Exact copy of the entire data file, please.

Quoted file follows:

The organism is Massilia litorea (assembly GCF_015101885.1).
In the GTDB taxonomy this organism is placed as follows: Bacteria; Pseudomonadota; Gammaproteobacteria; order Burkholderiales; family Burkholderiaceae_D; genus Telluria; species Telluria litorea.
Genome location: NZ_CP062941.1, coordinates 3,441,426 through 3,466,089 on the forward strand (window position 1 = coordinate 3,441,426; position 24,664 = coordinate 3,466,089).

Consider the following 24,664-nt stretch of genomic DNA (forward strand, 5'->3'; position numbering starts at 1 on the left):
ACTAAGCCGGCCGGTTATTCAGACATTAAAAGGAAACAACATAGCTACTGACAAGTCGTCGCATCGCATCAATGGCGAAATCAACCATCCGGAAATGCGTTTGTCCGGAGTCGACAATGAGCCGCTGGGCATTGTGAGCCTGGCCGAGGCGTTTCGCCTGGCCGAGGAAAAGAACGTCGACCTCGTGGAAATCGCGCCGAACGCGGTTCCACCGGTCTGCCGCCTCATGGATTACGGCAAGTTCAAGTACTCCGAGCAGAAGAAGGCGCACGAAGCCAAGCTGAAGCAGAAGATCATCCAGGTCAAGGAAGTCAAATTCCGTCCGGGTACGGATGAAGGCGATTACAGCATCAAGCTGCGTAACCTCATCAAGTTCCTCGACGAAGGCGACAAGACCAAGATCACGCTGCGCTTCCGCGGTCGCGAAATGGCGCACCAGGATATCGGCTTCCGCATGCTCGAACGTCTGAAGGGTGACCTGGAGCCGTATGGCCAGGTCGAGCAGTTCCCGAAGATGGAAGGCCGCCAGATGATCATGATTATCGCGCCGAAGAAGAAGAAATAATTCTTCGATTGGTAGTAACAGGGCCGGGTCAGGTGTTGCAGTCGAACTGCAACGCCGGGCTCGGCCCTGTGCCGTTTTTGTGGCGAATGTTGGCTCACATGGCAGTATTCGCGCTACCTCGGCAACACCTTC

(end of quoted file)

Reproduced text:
The organism is Massilia litorea (assembly GCF_015101885.1).
In the GTDB taxonomy this organism is placed as follows: Bacteria; Pseudomonadota; Gammaproteobacteria; order Burkholderiales; family Burkholderiaceae_D; genus Telluria; species Telluria litorea.
Genome location: NZ_CP062941.1, coordinates 3,441,426 through 3,466,089 on the forward strand (window position 1 = coordinate 3,441,426; position 24,664 = coordinate 3,466,089).

Consider the following 24,664-nt stretch of genomic DNA (forward strand, 5'->3'; position numbering starts at 1 on the left):
ACTAAGCCGGCCGGTTATTCAGACATTAAAAGGAAACAACATAGCTACTGACAAGTCGTCGCATCGCATCAATGGCGAAATCAACCATCCGGAAATGCGTTTGTCCGGAGTCGACAATGAGCCGCTGGGCATTGTGAGCCTGGCCGAGGCGTTTCGCCTGGCCGAGGAAAAGAACGTCGACCTCGTGGAAATCGCGCCGAACGCGGTTCCACCGGTCTGCCGCCTCATGGATTACGGCAAGTTCAAGTACTCCGAGCAGAAGAAGGCGCACGAAGCCAAGCTGAAGCAGAAGATCATCCAGGTCAAGGAAGTCAAATTCCGTCCGGGTACGGATGAAGGCGATTACAGCATCAAGCTGCGTAACCTCATCAAGTTCCTCGACGAAGGCGACAAGACCAAGATCACGCTGCGCTTCCGCGGTCGCGAAATGGCGCACCAGGATATCGGCTTCCGCATGCTCGAACGTCTGAAGGGTGACCTGGAGCCGTATGGCCAGGTCGAGCAGTTCCCGAAGATGGAAGGCCGCCAGATGATCATGATTATCGCGCCGAAGAAGAAGAAATAATTCTTCGATTGGTAGTAACAGGGCCGGGTCAGGTGTTGCAGTCGAACTGCAACGCCGGGCTCGGCCCTGTGCCGTTTTTGTGGCGAATGTTGGCTCACATGGCAGTATTCGCGCTACCTCGGCAACACCTTC